FIG. 15 shows a fifth form of connector by which the weighting member 22 of the inertial device is connected to the outer end of a rigid support rod 25 in a manner to permit limited movement of the weighting member only, in any direction with relation to the bow, when a suflicient impact force is applied to the bow. In this arrangement the support rod 25 is rigidly connected at its inner end to the bow handle section 16 by the threaded engagement of a reduced diameter inner end portion 48 in the internally and exterally threaded bushing 32 which is, in turn, threadedly engaged in the bow handle section 16. The rigid support rod 25 has an enlarged hollow outer end portion 106 forming a cup in which is received a rubber-like member 108 filling the cup and extending slightly beyond the end of support rod 25 and a central short flexing rod 110. The flexing rod 110 is provided with threaded end portions 112 and 114 which are, respectively, threadedly engaged in a threaded axial bore in the bottom of the hollow end portion 106 and in a threaded bore in a spherical weighting element 22.

In this arrangement the inertial element 20 may move in any direction when a sufiicient impact force is applied to the bow to cause the flexing of the rod 110 and the rubber-like member 108 which surrounds it.

. In FIGS. 16, 17, and 18, a pair of inertial devices, generally indicated at 116, are mounted in bosses 118 on the back face of the bow 10. Each of the inertial devices 116 comprise a hollow cylinder 120 disposed horizontally and transversely with respect to the plane of the bow and bow string. Within the cylinder 120 is a free-fitting, cylindrical, weighting element 122 somewhat shorter than the interior length of hollow cylinder 120 so as to permit horizontal movement of the weighting element therein. A spring 124 biased between one end of weighting element 122 and the adjacent end wall of cylinder 120 biases the weighting element against a stop member 126, (which, if desired, may be made adjustable. The space in hollow cylinder 120 not occupied by the cylindrical weighting element 122 is filled with a viscous liquid 128. One end of hollow cylinder 120 is closed by a threaded end cap 130.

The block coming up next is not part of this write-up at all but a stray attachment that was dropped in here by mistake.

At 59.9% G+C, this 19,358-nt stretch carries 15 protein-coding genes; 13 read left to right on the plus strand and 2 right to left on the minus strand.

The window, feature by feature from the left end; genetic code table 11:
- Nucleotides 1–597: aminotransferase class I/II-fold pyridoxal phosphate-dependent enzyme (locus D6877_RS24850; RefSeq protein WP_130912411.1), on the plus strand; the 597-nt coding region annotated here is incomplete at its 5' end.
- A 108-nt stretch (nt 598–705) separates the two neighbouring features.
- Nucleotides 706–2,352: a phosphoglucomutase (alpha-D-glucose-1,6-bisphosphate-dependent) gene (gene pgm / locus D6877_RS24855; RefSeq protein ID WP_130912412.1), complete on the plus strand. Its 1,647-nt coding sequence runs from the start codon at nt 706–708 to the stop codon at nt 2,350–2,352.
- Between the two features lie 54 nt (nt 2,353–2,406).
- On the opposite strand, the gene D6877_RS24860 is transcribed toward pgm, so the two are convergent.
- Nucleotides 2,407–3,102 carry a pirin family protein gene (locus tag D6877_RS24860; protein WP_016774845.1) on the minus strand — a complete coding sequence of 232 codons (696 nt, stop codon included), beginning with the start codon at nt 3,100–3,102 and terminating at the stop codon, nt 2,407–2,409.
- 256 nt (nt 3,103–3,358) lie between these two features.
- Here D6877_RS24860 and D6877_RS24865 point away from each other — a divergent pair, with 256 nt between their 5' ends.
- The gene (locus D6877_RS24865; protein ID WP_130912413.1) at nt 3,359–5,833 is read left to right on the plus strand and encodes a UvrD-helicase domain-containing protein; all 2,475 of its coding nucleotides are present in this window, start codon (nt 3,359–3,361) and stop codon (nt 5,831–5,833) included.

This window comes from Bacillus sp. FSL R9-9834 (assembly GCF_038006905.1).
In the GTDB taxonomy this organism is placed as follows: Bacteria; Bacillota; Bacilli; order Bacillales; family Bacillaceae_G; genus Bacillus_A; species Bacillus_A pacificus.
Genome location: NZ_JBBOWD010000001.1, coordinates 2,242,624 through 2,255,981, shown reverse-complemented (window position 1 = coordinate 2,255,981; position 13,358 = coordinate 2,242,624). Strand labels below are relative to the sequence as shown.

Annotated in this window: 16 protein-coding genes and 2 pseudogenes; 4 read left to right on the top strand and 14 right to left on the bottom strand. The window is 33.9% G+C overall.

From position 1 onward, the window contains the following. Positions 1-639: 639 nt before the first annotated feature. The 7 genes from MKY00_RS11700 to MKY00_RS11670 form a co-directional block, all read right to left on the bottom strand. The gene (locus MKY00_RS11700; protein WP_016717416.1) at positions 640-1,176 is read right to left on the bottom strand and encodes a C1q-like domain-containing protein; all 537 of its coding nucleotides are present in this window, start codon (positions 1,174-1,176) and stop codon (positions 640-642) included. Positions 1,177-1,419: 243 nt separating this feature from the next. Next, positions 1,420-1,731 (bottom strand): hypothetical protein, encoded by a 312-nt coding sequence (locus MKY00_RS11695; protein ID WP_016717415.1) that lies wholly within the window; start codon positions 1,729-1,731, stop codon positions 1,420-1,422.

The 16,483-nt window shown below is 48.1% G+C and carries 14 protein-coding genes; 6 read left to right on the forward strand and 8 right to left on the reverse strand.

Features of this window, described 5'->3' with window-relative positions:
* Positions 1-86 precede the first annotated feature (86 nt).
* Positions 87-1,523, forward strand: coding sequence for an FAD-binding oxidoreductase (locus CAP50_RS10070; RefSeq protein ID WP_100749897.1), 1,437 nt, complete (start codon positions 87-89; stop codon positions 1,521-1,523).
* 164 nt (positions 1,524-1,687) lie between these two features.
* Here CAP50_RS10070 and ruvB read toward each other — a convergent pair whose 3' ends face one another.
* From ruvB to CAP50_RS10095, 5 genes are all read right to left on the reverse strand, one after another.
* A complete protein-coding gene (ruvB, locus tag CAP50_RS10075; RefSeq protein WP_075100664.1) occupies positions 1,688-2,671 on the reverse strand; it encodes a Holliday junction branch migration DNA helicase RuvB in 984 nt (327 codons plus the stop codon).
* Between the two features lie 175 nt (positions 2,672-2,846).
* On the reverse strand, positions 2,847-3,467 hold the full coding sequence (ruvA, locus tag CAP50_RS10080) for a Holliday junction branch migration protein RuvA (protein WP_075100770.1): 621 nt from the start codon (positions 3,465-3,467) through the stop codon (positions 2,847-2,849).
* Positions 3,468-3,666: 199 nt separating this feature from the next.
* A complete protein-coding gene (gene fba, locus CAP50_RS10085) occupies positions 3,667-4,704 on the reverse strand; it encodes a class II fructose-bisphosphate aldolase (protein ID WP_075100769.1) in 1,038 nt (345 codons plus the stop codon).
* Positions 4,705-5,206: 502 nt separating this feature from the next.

In this arrangement, a sufficient sidewise thrust applied to the arrow side of the bow, as is occasioned by the fore end of an arrow when released, will permit the bow to move sidewise slightly relative to the weighting element 122 as the spring 120 is compressed. The viscous liquid 128 in the cylinder 120 slows any relative movement of the bow and weighting element 122 and effectively damps out any sustained oscillations and precludes the noise of metal-to-metal contact of the weighting element 122 and cylinder walls.

It will be seen that the connectors generally indicated at 26, 64, and 82, shown in FIGS. 2, 12, and 13, respectively, not only permit the inertial device 20 to rock in any direction about its axis relative to the how but alsopermits it to move axially rearward relative to the bow in response to a sudden forward movement of the bow. Also, it will be noted that the connector generally indicated at 64, shown in FIG. 12, permits the inertial device 20 to move rearward and forward relative to the bow as well as to rock in any direction about its still axis. These connectors are particularly eflective not only in permitting the slight sidewise movement of the bow to insure arrow clearance but also in absorbing and damping reaction kick and bow limb vibration which occurs when the bow is released from a drawn position.